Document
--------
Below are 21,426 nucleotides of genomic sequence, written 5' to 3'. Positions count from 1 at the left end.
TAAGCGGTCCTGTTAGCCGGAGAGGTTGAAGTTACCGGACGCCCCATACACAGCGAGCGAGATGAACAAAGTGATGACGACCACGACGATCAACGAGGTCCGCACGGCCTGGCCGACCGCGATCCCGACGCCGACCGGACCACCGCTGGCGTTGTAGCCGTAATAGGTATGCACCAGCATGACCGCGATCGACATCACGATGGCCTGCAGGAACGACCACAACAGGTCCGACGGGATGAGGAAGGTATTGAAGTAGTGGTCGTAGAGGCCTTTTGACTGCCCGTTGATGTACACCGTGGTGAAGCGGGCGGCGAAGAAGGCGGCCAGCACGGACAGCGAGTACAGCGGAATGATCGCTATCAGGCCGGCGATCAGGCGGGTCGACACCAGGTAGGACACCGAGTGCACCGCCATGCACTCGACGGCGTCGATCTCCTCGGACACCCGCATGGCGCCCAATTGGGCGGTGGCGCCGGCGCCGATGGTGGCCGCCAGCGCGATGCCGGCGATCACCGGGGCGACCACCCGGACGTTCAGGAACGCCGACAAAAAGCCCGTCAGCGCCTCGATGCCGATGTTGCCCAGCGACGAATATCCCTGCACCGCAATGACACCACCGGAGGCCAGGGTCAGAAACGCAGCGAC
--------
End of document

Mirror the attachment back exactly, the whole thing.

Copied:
Below are 21,426 nucleotides of genomic sequence, written 5' to 3'. Positions count from 1 at the left end.
TAAGCGGTCCTGTTAGCCGGAGAGGTTGAAGTTACCGGACGCCCCATACACAGCGAGCGAGATGAACAAAGTGATGACGACCACGACGATCAACGAGGTCCGCACGGCCTGGCCGACCGCGATCCCGACGCCGACCGGACCACCGCTGGCGTTGTAGCCGTAATAGGTATGCACCAGCATGACCGCGATCGACATCACGATGGCCTGCAGGAACGACCACAACAGGTCCGACGGGATGAGGAAGGTATTGAAGTAGTGGTCGTAGAGGCCTTTTGACTGCCCGTTGATGTACACCGTGGTGAAGCGGGCGGCGAAGAAGGCGGCCAGCACGGACAGCGAGTACAGCGGAATGATCGCTATCAGGCCGGCGATCAGGCGGGTCGACACCAGGTAGGACACCGAGTGCACCGCCATGCACTCGACGGCGTCGATCTCCTCGGACACCCGCATGGCGCCCAATTGGGCGGTGGCGCCGGCGCCGATGGTGGCCGCCAGCGCGATGCCGGCGATCACCGGGGCGACCACCCGGACGTTCAGGAACGCCGACAAAAAGCCCGTCAGCGCCTCGATGCCGATGTTGCCCAGCGACGAATATCCCTGCACCGCAATGACACCACCGGAGGCCAGGGTCAGAAACGCAGCGAC